|Begum Hazrat Mahal. parishi26.blogspot.com|
Begum Hazrat Mahal (1820 – 7 April 1879), alias Begum of Awadh, was forced to rebel against the dishonest East India company and its corrupt officials when her husband Nawab Wajid Ali Shah had been exiled to Calcutta (Kolkata). She was one of the daring rebels during the major Indian rebellion called the Great Mutiny or the Sepoy Revolt against the British rulers who treated the Indians shabbily.
Mahal's early name was Muhammadi Khanum and her birth place was Faizabad, Awadh, India. Coming from a poor family of courtesan, after leaving her parents she ended up becoming a royal concubine of the King of Oudh. Being smart and intelligent, she won the heart of the ruler. Soon after the birth of her son Birjis Qadra, her name was changed to Hazrat Mahal and she officially became a wife of the last Tajdaar-e-Awadh, Wajid Ali Shah.
Even though the Nawob of Awadh had been a loyal alley of the British and gave them cooperation as much as he could, the British were ungrateful to him. Glued their eyes on the rich kingdom, in 1856 the British annexed Awadh under Lieutenant General Sir James Outram. The reason being Awadh which was an independent kingdom had military cooperation with the British for a fee consideration plus concession of trade for the British. The British, foxy as they were, encouraged this kind of military alliance with the Indian ruler in order to make them run into debt. In reality the East India company, under the British with blessings from the Crown, was a sort of loan-shark company. Once you get into this trap, you will come out just like plain banana with skin fully pealed off. At one stage the ruler of Awadh was unable to pay the annual fees to the British company because most of his tax collectors in his kingdom were corrupt. As the arrears due to the British went way up far beyond redemption, as a last resort they confiscated the lands. The Nawob of Awadh was without his knowledge caught in this mouse trap in 1856. Wiggling out this kind of British bear hug was a tough one; hence his exile (March 13, 1856) in Calcutta.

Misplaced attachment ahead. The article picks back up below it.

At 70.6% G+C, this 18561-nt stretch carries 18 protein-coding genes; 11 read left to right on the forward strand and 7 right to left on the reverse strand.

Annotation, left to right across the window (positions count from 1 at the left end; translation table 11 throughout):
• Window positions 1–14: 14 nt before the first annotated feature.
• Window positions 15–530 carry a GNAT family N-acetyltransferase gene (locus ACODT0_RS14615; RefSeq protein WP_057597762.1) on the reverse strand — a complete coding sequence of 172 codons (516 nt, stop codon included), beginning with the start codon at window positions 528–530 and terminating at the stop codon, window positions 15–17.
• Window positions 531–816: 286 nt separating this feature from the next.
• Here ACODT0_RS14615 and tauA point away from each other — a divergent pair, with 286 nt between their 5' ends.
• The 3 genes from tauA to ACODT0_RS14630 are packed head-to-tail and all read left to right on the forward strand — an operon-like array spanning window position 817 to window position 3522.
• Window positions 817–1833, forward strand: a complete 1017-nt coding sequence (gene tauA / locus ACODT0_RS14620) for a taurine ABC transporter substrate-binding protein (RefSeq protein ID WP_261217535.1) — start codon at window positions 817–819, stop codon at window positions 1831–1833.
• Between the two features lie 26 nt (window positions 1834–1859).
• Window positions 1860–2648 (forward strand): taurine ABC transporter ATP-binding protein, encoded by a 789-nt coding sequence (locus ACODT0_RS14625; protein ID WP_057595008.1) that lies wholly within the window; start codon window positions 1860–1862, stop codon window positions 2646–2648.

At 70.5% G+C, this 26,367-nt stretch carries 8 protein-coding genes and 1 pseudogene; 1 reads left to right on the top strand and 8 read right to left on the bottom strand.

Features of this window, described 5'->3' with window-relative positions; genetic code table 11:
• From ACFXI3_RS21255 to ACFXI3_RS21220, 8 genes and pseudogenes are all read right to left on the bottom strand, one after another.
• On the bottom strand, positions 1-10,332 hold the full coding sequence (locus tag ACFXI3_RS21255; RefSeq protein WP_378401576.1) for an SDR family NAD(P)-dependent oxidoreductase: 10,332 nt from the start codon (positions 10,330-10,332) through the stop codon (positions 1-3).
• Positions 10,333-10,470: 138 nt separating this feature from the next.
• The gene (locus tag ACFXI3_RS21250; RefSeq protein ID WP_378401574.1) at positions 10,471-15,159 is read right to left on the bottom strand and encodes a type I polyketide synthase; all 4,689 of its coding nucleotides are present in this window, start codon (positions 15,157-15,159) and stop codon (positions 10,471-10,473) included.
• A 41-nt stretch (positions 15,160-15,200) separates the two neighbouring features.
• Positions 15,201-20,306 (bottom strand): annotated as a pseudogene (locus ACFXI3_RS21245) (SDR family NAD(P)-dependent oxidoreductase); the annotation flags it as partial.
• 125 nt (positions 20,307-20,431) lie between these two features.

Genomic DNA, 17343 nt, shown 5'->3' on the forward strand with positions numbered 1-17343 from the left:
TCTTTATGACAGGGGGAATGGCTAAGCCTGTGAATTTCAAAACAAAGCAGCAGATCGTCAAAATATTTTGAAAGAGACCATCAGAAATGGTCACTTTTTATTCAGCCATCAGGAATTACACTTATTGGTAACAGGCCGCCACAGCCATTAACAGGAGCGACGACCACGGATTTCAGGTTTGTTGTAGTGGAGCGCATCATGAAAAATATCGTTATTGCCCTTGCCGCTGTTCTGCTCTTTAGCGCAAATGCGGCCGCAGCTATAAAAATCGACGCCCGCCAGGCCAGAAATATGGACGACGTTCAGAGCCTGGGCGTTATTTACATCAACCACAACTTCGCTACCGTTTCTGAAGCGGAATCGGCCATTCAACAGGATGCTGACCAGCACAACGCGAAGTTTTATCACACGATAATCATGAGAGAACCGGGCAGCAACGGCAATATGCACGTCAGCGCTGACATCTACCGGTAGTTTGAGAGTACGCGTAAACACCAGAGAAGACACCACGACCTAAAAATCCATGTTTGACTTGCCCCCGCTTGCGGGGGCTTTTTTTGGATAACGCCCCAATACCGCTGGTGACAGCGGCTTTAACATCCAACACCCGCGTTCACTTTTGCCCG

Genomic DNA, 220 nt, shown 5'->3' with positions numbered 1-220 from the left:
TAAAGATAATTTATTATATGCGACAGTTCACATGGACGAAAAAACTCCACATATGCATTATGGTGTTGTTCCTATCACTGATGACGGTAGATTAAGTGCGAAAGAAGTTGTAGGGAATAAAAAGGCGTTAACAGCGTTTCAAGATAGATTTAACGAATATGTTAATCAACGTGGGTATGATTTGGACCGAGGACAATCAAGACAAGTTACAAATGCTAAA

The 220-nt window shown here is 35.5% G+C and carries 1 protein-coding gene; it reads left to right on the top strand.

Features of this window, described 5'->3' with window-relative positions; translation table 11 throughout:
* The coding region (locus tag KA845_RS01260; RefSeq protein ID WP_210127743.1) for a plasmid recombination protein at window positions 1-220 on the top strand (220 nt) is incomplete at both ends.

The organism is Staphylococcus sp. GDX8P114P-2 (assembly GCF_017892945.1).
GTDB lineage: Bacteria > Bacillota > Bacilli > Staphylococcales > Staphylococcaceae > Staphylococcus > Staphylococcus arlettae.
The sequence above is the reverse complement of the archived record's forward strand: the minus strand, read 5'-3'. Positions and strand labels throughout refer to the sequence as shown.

Mahal's early name was Muhammadi Khanum and her birth place was Faizabad, Awadh, India. Coming from a family of courtesan, after leaving her parents she ended up becoming a royal concubine of the King of Oudh. Soon after the birth of her son Birjis Qadra, her name was changed to Hazrat Mahal and she officially became a wife of the last Tajdaar-e-Awadh, Wajid Ali Shah.
From he fast spread of the Indian rebellion of 1857-1858 like summer bush fire and the active participation of many rulers or their family members in the revolt, one can give get a kaleidoscopic view of how much the Indian natives hated the British and to what extend the foreigners made the tolerable, easy-going Indians despise them. When Hazrat Mahal took the sword against the British as a regent of her son, defending Awadh, she got ample support from Raja Jailal Singh. However, the British seized control of Lucknow. Subsequently in association Nana Shaheb, a great Maratha warrior and others she continued to fight against the British forces ' She also joined hands with the Maulavi of Faizabad in the attack on Shahjahanpur.
During that time in some parts, the British in the name of progress and using other excuses, pulled down mosques and temples to lay roads not for common use but to transport military, etc for their convenience. Further, the indirectly supported the spread of Christianity. When Hazrat Mahal came to know about it, she was highly critical of their being secular and non interference in religious matter.
Having found her place unsafe and after long deliberation, she was given asylum by the Nepal ruler prime minister Jang Bahadur. She died in Nepal after 20 year of exile in 1879. She was the only leader never surrendered to the British and continuously was critical of the East India company and the Crown till her last days. She was laid to rest in Juma Masjid in Kathmandu. There is a Memorial of Begum Hazrat Mahal in Begum Hazrat Mahal Park, Lucknow. The Government of India on 10 May 1984, issued a commemorative stamp in honor of Mahal. 15,00,000 stamps were issued.